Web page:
With Spring Training fast approaching, MLB.com will take a look at a different aspect of this year's Angels squad each day this week. Today's topic: What's the difference?ANAHEIM -- It's been a busy offseason for Angels general manager Billy Eppler. Following the team's disappointing 88-loss 2016 campaign, Eppler was tasked
With Spring Training fast approaching, MLB.com will take a look at a different aspect of this year's Angels squad each day this week. Today's topic: What's the difference?
ANAHEIM -- It's been a busy offseason for Angels general manager Billy Eppler. Following the team's disappointing 88-loss 2016 campaign, Eppler was tasked with upgrading the club's roster and plugging several gaping holes in the lineup, most notably at second base and left field.
Despite operating on a limited budget, it didn't take long for the Angels to go to work addressing those needs. Through a pair of smart but quiet trades, Eppler filled two key voids for the club and improved two positional deficiencies from last season.
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On the first day of the offseason, the Angels filled their vacancy in left field by acquiring Cameron Maybin from the Detroit Tigers in exchange for Minor League right-hander Victor Alcantara. Maybin, whose $9 million option for 2017 was picked up, is expected to bring stability to what has been a volatile position for the Angels since Josh Hamilton's departure.
Maybin, 29, enjoyed a career-best offensive season with the Tigers in 2016, batting .315 with a .383 on-base percentage, four home runs and 43 RBIs over 94 games. Though he missed the first six weeks with a broken wrist and a sore shoulder, the right-handed hitting Maybin emerged as a spark at the top of Detroit's lineup. Despite playing almost exclusively in center field for the Tigers, Maybin graded well defensively and will now transition to left field for the Angels.
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Overall, Maybin represents a clear upgrade over the platoon of Daniel Nava and Craig Gentry the Angels fielded in 2016. The 10 players who appeared in left field for Los Angeles last season combine to post a .584 OPS, the worst mark in baseball.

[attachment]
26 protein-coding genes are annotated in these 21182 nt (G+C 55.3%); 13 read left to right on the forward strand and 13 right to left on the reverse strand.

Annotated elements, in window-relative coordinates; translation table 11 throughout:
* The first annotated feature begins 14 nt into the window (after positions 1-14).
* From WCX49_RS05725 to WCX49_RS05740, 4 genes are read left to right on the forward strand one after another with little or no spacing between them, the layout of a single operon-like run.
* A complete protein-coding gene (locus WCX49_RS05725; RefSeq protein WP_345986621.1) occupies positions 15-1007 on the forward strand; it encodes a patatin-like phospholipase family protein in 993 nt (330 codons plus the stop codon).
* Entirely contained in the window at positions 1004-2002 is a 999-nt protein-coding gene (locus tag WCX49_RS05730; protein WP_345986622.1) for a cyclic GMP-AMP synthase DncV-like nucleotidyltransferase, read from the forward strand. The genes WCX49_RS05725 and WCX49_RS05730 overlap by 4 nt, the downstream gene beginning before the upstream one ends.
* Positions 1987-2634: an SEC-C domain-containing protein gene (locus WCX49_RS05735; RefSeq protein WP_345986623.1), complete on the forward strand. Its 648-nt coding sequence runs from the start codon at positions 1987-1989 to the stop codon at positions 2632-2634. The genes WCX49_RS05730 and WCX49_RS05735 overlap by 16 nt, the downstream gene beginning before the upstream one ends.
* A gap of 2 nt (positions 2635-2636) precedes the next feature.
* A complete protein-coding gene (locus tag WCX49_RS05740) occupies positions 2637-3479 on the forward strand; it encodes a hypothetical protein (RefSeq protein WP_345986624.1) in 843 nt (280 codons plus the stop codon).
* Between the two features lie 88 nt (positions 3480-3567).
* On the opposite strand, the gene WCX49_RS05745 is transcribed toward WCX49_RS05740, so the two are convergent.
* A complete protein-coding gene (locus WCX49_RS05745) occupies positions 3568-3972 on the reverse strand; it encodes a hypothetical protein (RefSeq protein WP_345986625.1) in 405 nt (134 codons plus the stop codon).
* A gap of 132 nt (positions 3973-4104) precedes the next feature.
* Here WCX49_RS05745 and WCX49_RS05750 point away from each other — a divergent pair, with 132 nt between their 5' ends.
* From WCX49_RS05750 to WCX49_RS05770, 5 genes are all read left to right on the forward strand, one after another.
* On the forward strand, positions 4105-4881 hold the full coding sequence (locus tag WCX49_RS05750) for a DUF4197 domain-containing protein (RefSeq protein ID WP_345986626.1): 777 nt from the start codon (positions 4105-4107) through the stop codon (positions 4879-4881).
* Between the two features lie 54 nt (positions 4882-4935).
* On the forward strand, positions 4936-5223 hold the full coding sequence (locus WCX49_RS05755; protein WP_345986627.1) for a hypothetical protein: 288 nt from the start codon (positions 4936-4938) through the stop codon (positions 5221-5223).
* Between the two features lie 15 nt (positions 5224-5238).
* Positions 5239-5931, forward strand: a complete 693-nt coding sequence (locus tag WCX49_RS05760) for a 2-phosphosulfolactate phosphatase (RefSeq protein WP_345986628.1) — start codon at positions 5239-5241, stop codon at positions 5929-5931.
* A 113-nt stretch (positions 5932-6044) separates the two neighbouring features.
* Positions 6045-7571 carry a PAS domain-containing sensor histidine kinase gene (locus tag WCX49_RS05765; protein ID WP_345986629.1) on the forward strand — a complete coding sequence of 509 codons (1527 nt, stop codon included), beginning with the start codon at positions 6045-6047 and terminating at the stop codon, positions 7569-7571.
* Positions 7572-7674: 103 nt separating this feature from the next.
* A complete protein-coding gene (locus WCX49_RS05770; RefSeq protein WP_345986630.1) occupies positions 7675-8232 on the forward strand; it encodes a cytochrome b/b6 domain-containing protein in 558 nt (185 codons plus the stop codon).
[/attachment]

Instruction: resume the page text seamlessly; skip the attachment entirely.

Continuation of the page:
Should Maybin's resurgent 2016 campaign prove to be an aberration, the Angels also bolstered their outfield depth by signing veteran Ben Revere to a one-year, $4 million deal over the winter. Revere, 28, is a career .285 hitter who is capable of manning all three outfield spots, though he is coming off a down season with the Nationals -- he hit .217 with a .260 on-base percentage over 103 games and also dealt with an oblique injury. Still, Los Angeles will also have the option of platooning Maybin and Revere, who bats left-handed, in order to maximize their left-field production.
The Angels will also debut a new full-time second baseman in Danny Espinosa, who was acquired from the Nationals in exchange for Minor Leaguers Austin Adams and Kyle McGowin in December. Espinosa will replace Johnny Giavotella, who manned the keystone for Los Angeles for the past two seasons before being cut in August.
Espinosa, 29, started at shortstop for the Nationals in 2016, though he has extensive experience playing second. Espinosa is known for his rocket arm and will team up with shortstop Andrelton Simmons to give the Angels one of the best double-play combinations in baseball. The switch-hitting Espinosa batted .209 with a career-high 24 home runs over 157 games last season, but he has also proven to be strikeout-prone over the course of his career. He will earn $5.425 million in his final year of arbitration and will be a free agent at the end of next season.
Angels pitchers and catchers will hold their first workout in Tempe, Ariz., on Feb. 15, while the first full-squad workout is set for Feb. 18.
Maria Guardado covers the Angels for MLB.com.